That said, the actual fiction had it's own set of challenges and while I’ve no trouble recommending the volume to other readers, I don’t hesitate to caution that I found the stories unequally balanced. I've very genuine appreciation for much of the material, but I was disappointed that so few ventured into wholly original content. Playing it safe by revisiting familiar ideas and characters was their choice, but as a reader I was disappointed that so many failed to capitalize on the creative opportunity this project afforded. I might have felt differently if the authors had limited themselves to subtly nodding at their independent titles or used an existing supporting character to explore new themes and ideas, but as it stand I feel there was too much repetition within these pages and found myself distracted by the creative decisions behind several chapters.

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To Crown a King & In the Wake of the Dolphin by Helen Hollick
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Helen Hollick is an author I’ve wanted to read for some time, but 1066 Turned Upside Down marks my first experience with her work. She’s one of two authors to have contributed two stories to the anthology and I while I quite enjoyed both for their content and prose, I was curious at her decision to submit adapted content from Harold the King/I Am the Chosen King. I enjoyed her take on Edgar and William and will be seeking out her work again in the future, but her submissions definitely left me wondering what she'd have done with a blank slate.

Uncle Edward was not the stuff of being a kind when he returned from exile in Normandy. My father, when Harold, here, escorted him - us - home to England would not have made a suitable king either, yet, had he still lived, would we be having this discussion? He would have been king by right of birth. I am his son. I am the last in the blood-line of Cerdic of Wessex, why then, should I not be your king?

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A Matter of Trust by Annie Whitehead
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Annie Whitehead is another author I’d never read, but she put herself on my radar with her take on Edwin and Morcar. I found an added bonus in a light moment of humor involved an aged Godiva and I appreciated how complete her submission felt despite its modest length. There was obviously room to take it further, but I liked how she developed her twist and didn’t leave her readers with a simple ‘what if’ scenario. Her character felt developed and distinct and one could easily imagine what might have been once the story ended. So far as I can tell, her submission was not based on her prior work and I thought the risk spoke well of her range and imagination.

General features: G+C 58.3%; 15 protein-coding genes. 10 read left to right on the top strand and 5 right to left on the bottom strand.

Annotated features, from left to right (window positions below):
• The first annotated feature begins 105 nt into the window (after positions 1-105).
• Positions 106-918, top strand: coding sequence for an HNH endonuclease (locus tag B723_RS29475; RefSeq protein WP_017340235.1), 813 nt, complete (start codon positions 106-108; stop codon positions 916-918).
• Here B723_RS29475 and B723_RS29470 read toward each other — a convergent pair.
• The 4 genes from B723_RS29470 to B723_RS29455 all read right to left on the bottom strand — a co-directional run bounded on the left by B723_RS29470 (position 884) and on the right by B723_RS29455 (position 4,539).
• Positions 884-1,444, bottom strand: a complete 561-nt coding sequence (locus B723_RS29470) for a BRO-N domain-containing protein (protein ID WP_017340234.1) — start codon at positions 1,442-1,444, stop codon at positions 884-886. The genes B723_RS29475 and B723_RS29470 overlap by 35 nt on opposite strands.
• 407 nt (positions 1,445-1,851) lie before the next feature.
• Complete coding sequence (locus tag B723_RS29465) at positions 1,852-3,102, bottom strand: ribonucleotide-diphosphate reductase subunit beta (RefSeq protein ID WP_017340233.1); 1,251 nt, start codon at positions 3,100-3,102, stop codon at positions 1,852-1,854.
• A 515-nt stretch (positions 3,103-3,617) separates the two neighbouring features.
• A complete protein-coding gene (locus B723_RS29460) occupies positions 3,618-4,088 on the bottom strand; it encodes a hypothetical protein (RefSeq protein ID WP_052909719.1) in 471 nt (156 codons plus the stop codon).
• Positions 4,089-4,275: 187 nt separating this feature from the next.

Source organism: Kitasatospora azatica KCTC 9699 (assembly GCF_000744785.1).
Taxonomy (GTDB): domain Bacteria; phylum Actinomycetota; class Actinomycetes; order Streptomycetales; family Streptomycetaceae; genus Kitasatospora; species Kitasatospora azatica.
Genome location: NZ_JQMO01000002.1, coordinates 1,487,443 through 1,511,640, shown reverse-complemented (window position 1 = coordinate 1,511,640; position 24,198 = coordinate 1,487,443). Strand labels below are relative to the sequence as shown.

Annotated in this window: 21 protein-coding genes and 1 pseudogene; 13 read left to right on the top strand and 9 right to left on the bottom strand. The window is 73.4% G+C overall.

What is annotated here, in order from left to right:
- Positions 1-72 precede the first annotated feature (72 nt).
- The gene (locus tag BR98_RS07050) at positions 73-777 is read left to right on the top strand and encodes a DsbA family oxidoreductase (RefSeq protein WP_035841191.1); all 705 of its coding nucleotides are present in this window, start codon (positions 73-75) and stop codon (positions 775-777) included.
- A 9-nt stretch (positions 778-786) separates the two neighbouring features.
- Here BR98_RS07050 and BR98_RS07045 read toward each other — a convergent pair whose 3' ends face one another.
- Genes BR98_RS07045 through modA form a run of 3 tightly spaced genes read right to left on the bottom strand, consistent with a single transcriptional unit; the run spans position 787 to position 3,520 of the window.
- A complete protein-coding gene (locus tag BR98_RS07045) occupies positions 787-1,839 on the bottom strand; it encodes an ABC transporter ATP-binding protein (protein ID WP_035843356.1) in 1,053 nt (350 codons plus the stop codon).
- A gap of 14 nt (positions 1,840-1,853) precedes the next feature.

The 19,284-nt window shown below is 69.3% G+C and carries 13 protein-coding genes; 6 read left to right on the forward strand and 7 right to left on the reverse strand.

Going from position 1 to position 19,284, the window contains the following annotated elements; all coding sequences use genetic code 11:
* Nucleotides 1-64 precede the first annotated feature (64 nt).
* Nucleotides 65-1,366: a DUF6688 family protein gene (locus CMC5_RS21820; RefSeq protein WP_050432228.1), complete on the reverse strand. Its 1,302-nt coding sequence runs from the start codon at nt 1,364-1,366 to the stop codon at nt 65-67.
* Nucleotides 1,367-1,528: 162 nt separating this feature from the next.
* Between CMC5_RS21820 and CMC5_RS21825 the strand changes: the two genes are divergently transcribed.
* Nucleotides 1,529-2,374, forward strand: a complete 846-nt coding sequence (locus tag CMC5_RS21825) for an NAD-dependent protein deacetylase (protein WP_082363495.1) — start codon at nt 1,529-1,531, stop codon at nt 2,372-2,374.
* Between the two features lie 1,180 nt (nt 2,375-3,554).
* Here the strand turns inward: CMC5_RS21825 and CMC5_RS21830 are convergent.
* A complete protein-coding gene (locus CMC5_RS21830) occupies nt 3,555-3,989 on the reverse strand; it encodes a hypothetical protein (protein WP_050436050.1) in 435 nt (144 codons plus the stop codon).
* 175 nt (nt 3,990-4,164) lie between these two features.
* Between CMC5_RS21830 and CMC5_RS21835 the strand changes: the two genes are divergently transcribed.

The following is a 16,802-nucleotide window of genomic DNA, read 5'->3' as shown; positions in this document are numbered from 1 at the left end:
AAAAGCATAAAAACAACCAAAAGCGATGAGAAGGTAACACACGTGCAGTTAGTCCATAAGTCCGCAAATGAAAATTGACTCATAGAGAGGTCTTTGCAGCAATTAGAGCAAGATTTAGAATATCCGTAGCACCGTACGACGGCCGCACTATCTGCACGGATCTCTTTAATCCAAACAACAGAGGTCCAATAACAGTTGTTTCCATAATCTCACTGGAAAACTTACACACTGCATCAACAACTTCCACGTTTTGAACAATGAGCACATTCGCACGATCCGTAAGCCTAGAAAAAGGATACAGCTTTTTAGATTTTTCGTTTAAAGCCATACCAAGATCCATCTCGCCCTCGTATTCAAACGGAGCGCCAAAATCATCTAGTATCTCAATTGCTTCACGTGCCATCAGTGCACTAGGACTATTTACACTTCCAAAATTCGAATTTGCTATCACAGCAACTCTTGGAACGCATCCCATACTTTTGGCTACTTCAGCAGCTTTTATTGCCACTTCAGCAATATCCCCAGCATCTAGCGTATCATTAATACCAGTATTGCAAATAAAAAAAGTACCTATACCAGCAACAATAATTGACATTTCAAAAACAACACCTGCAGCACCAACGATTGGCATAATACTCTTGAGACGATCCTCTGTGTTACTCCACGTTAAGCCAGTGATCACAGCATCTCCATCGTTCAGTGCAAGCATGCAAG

This has naught to do with kingship, or loyalty. The bastard is on our lands, and he need to be shoved off them.

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Emperor of the North & Hold England Firm by Joanna Courtney
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Joanna Courtney was new to me, but I was so impressed with her prose that I ordered a copy of The Chosen Queen on completing Emperor of the North. This fact wouldn’t mean much under other circumstances, but in looking at her work I realized that her stories tend to feature female protagonists. I found that very interesting as it was her male leads that captivated me in 1066 and, contrary to some close-minded individuals might preach, female readers have no trouble appreciating well-written male protagonists. Courtney’s world-building is also worth mentioning and I was quite impressed by the ‘what ifs’ she speculated over.

We were wild enough to earn for battle and arrogant enough to believe we could seize England, the jewel in Europe's crown - a land so sure of itself that all man longed to hold it.

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The Dragon-Tailed Star by Carol McGrath
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Carol McGrath incorporated a lot of personal detail into her story of Thea. I liked the portrait her submission drew of Harold’s domestic life and complex personal affairs and I thought the detailing of Halley’s Comet fun, but here again I found myself at a loss. I enjoyed McGrath's prose, but like Hollick, McGrath seemed to be revisiting her own work and I was caught up in questioning why she didn’t venture out of her comfort zone and tackle people and concepts she hadn’t played with before. I've not read the Daughters of Hastings series, but the themes of The Dragon-Tailed Star appear to emulate the ideas on her standalone titles and I was distracted by the similarity.